GTD with Outlook 2010 and OneNote 2010 – Overview

May 11, 2010

By Michael Wheatfill

Table of Contents: GTD with Outlook 2010 and OneNote 2010

Hey GTD’ers. There are several blogs out there that describe how to utilize Outlook and OneNote to implement the Getting Things Done methodology. The most popular of the bunch is a collection of posts over at 7Breaths that covers OneNote 2007 and briefs on it’s integration with Outlook 2007.

The release of Office 2010 brings quite a few neat features that can be used to make you more productive and organized if you currently use Outlook and OneNote or if you are just starting out with Getting Things Done.

This blog post will give a brief overview of my system, which pulls many ideas from the the 7Breaths implementation, and adds my own twists and ideas for making my system work for me.

I use Outlook 2010 and OneNote 2010 as the main tools for managing my GTD system. Since I spend most of my time at work on my computer, and the technologies I work with as an IT consultant are Microsoft centric, it makes sense for me to use an electronic GTD implementation with applications I’m familiar with and happen to love…isn’t that why we choose the GTD tools we do?

Keep in mind my system is not entirely electronic. I have physical inboxes, filing cabinets and notebooks at home, at work, and a portable system that fits in my laptop bag. Don’t forget one of the most important tools in any GTD system…the ubiquitous capture device. No technology here, just a small Moleskine reporter notebook I take with me everywhere.

Outlook 2010

Outlook is my central hub for collecting and organizing emails, tracking my “hard landscape”, and managing my Next Actions. The screenshot below shows a brief overview of where I spend most of my time, in the Mail view. This gives me the ability to process my inbox, organize my inputs, view my upcoming appointments and get a snapshot of my Next Actions.

image

Outlook is essentially used for the following workflows in the my GTD system:

  • Collection – No brainer, these are where my emails get dumped!
  • Processing – I decide what “to do” with all my emails
  • Organizing – Emails I keep get filed for reference
  • Doing – Do, defer and delegate. I either respond to emails, create Next Actions/Projects or delegate the task to someone else (my favorite).

     

    OneNote 2010

    OneNote captures all of my thoughts and notes each day, keeps my projects, support material, Someday/Maybe lists, and provides a place to store all of my electronic reference material. Here’s a screenshot of my OneNote landscape.

    image

    OneNote plays the following roles in my GTD system:

    • Collection – Collects random thoughts, links, anything I want to remember, meeting notes and brainstorming
    • Processing – Everything I capture is scanned and reviewed for possible Next Actions, Projects, Someday/Maybe’s, reference, or perhaps is deemed trash. Being the environmentally conscious person that I am, this information goes straight to the Recycle Bin (yes, OneNote has a recycle bin)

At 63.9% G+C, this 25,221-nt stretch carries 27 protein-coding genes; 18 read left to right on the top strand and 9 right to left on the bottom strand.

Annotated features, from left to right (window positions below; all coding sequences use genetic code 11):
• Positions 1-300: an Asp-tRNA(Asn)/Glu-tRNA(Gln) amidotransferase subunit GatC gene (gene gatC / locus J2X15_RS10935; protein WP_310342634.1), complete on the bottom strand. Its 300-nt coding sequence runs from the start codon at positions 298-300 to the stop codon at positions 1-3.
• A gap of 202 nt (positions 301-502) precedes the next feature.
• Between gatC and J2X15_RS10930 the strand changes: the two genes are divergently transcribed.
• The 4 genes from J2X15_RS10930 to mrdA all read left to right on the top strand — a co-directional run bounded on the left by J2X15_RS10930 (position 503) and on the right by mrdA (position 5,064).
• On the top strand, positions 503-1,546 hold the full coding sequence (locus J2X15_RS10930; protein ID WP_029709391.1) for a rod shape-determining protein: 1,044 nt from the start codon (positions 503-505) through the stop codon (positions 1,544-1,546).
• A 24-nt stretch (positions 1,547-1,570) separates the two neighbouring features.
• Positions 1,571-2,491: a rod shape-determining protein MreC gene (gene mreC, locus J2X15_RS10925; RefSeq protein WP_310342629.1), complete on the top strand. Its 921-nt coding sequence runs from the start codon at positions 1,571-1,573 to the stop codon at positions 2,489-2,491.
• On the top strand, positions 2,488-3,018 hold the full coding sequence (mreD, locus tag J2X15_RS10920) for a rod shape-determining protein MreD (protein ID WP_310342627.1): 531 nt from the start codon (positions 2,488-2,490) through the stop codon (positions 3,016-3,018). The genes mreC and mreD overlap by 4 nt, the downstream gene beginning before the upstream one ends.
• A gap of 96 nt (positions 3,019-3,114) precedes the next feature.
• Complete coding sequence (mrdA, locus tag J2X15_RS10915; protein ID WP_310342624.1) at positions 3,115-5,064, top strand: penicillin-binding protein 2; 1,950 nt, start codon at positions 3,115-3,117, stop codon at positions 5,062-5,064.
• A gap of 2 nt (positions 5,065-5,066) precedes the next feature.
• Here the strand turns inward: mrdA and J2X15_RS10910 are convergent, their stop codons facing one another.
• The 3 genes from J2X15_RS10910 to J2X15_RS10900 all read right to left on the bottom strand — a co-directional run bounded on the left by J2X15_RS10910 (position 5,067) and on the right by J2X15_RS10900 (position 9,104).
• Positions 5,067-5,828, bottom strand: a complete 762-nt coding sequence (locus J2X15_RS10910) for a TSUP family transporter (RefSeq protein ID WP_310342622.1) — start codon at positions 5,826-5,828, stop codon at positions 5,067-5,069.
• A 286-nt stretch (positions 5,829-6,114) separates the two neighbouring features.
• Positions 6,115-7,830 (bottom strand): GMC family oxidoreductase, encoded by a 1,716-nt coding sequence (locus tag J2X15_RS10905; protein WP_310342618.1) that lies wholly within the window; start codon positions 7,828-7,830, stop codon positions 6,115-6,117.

Let’s not forget the Operating System – Windows 7

    In any electronic GTD system, the OS definitely plays a role. Of all the information that I process and organize on a daily basis, not all of it can live in Outlook or OneNote (well, it’s possible it can, but just not practical). Some of this information comes in the form of documents, executables, pictures or video. I use the Windows 7 file system to organize this information as well.

    My goal was to make my file system reference as easy as possible, and something I didn’t have to relearn how to use when doing something outside of Outlook or OneNote. Windows 7 makes things simpler with the default profile folders, folder link favorites, Libraries and fast search functionality out of the box.

    To make organization easy to use and understand, I basically mirrored my organizational approach from OneNote. As you can see from the screenshot below, the folder structure looks pretty similar to the OneNote screenshot above:

    image

    Now when I have support material and reference that needs to live outside of Outlook and OneNote, I can easily find it using a mirrored context as opposed to remembering where the corresponding folder lives in relation to my information in OneNote or Outlook.

    What’s Next

    My goal with this blog post is to give you a quick snapshot of what my system looks like. The intention was not to deep dive into the details of setup and functionality. Hang tight though! That is exactly what I plan on getting into in the upcoming Outlook 2010 and OneNote 2010 GTD series.

    Thanks for reading and happy GTD’ing!

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    23 Responses to “GTD with Outlook 2010 and OneNote 2010 – Overview”